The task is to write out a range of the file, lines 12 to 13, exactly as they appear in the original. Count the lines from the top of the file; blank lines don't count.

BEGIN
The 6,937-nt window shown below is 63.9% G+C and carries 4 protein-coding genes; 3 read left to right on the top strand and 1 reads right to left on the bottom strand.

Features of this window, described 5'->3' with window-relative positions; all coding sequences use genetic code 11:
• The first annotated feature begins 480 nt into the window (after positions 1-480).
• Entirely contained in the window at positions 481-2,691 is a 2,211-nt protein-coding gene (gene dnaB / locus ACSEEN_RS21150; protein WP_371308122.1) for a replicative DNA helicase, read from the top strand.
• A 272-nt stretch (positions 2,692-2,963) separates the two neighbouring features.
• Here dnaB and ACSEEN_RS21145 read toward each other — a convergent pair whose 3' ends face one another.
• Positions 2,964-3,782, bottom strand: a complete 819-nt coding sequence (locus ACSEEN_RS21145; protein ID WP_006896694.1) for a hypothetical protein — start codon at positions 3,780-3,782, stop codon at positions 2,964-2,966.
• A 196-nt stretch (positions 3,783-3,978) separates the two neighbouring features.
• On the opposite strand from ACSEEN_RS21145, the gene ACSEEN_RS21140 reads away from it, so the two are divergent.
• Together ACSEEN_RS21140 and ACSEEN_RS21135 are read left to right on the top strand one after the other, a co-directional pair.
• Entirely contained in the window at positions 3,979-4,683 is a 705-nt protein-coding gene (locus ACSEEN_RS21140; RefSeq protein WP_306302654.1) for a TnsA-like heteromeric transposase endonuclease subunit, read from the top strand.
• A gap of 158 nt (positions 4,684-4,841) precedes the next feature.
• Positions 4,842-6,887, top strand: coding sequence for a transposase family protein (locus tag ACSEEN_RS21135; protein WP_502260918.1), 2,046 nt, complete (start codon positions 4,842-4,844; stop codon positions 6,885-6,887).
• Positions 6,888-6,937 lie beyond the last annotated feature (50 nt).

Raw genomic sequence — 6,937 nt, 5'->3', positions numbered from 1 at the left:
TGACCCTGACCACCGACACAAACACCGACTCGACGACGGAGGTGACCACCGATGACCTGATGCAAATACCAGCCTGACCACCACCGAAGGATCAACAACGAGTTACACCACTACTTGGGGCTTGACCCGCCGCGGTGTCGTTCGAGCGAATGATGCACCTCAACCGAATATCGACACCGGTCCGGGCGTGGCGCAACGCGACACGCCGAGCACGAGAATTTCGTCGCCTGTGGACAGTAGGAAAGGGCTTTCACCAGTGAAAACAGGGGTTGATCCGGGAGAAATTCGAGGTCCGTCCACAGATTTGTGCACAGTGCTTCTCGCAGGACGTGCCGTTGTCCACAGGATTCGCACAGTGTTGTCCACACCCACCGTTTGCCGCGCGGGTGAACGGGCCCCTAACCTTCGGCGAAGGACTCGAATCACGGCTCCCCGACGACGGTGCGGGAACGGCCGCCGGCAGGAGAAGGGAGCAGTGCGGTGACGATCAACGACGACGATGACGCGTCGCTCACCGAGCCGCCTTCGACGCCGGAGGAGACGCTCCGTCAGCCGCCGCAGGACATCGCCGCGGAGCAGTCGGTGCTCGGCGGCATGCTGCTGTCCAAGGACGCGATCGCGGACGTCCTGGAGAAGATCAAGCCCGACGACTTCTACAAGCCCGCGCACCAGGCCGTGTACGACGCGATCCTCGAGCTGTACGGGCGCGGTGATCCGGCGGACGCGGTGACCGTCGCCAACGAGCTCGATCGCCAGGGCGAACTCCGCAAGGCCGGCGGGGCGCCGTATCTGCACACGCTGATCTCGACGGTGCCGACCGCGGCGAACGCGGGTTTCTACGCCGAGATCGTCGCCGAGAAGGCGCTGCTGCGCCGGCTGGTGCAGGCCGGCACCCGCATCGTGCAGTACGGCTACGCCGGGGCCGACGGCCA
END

• A gap of 158 nt (positions 4,684-4,841) precedes the next feature.
• Positions 4,842-6,887, top strand: coding sequence for a transposase family protein (locus tag ACSEEN_RS21135; protein WP_502260918.1), 2,046 nt, complete (start codon positions 4,842-4,844; stop codon positions 6,885-6,887).